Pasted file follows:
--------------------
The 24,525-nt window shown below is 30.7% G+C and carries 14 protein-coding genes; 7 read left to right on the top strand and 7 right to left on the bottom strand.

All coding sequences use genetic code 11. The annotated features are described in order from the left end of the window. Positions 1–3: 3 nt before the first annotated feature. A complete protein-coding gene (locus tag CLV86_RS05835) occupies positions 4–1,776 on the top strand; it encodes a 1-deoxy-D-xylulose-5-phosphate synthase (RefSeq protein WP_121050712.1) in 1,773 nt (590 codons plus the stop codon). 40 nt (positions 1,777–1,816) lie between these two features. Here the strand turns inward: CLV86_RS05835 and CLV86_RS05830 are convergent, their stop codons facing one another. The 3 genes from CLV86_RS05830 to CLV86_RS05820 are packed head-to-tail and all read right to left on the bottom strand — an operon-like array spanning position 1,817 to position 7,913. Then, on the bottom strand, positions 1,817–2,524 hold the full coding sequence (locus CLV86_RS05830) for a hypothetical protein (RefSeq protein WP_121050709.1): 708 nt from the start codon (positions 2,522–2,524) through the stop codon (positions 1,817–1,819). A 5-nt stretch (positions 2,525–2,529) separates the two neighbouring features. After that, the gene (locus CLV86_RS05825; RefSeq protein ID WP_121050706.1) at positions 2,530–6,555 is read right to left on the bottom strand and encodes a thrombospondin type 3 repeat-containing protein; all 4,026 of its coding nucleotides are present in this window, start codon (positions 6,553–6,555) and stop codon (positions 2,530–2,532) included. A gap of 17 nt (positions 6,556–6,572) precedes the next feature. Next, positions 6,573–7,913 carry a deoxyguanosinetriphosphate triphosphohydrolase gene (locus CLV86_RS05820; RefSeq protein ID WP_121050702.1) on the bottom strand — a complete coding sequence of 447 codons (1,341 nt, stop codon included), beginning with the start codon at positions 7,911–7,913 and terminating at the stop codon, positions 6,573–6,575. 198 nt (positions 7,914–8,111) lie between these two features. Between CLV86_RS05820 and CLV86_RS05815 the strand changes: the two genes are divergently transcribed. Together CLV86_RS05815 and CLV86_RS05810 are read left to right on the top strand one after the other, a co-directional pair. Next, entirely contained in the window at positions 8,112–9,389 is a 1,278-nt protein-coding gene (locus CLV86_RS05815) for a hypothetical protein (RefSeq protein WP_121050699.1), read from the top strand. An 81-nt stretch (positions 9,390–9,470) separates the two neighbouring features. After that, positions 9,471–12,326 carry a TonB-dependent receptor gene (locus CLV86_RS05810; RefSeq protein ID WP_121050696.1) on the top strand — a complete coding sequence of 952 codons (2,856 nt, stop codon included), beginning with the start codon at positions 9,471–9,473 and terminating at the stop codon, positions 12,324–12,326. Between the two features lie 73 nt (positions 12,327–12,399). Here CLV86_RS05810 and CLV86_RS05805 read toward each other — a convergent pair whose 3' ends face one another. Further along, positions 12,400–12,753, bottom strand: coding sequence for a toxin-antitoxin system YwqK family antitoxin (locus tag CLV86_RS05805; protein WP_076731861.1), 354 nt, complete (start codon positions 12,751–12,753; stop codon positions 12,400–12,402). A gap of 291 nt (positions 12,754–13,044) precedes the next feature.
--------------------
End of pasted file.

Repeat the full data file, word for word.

The 24,525-nt window shown below is 30.7% G+C and carries 14 protein-coding genes; 7 read left to right on the top strand and 7 right to left on the bottom strand.

All coding sequences use genetic code 11. The annotated features are described in order from the left end of the window. Positions 1–3: 3 nt before the first annotated feature. A complete protein-coding gene (locus tag CLV86_RS05835) occupies positions 4–1,776 on the top strand; it encodes a 1-deoxy-D-xylulose-5-phosphate synthase (RefSeq protein WP_121050712.1) in 1,773 nt (590 codons plus the stop codon). 40 nt (positions 1,777–1,816) lie between these two features. Here the strand turns inward: CLV86_RS05835 and CLV86_RS05830 are convergent, their stop codons facing one another. The 3 genes from CLV86_RS05830 to CLV86_RS05820 are packed head-to-tail and all read right to left on the bottom strand — an operon-like array spanning position 1,817 to position 7,913. Then, on the bottom strand, positions 1,817–2,524 hold the full coding sequence (locus CLV86_RS05830) for a hypothetical protein (RefSeq protein WP_121050709.1): 708 nt from the start codon (positions 2,522–2,524) through the stop codon (positions 1,817–1,819). A 5-nt stretch (positions 2,525–2,529) separates the two neighbouring features. After that, the gene (locus CLV86_RS05825; RefSeq protein ID WP_121050706.1) at positions 2,530–6,555 is read right to left on the bottom strand and encodes a thrombospondin type 3 repeat-containing protein; all 4,026 of its coding nucleotides are present in this window, start codon (positions 6,553–6,555) and stop codon (positions 2,530–2,532) included. A gap of 17 nt (positions 6,556–6,572) precedes the next feature. Next, positions 6,573–7,913 carry a deoxyguanosinetriphosphate triphosphohydrolase gene (locus CLV86_RS05820; RefSeq protein ID WP_121050702.1) on the bottom strand — a complete coding sequence of 447 codons (1,341 nt, stop codon included), beginning with the start codon at positions 7,911–7,913 and terminating at the stop codon, positions 6,573–6,575. 198 nt (positions 7,914–8,111) lie between these two features. Between CLV86_RS05820 and CLV86_RS05815 the strand changes: the two genes are divergently transcribed. Together CLV86_RS05815 and CLV86_RS05810 are read left to right on the top strand one after the other, a co-directional pair. Next, entirely contained in the window at positions 8,112–9,389 is a 1,278-nt protein-coding gene (locus CLV86_RS05815) for a hypothetical protein (RefSeq protein WP_121050699.1), read from the top strand. An 81-nt stretch (positions 9,390–9,470) separates the two neighbouring features. After that, positions 9,471–12,326 carry a TonB-dependent receptor gene (locus CLV86_RS05810; RefSeq protein ID WP_121050696.1) on the top strand — a complete coding sequence of 952 codons (2,856 nt, stop codon included), beginning with the start codon at positions 9,471–9,473 and terminating at the stop codon, positions 12,324–12,326. Between the two features lie 73 nt (positions 12,327–12,399). Here CLV86_RS05810 and CLV86_RS05805 read toward each other — a convergent pair whose 3' ends face one another. Further along, positions 12,400–12,753, bottom strand: coding sequence for a toxin-antitoxin system YwqK family antitoxin (locus tag CLV86_RS05805; protein WP_076731861.1), 354 nt, complete (start codon positions 12,751–12,753; stop codon positions 12,400–12,402). A gap of 291 nt (positions 12,754–13,044) precedes the next feature.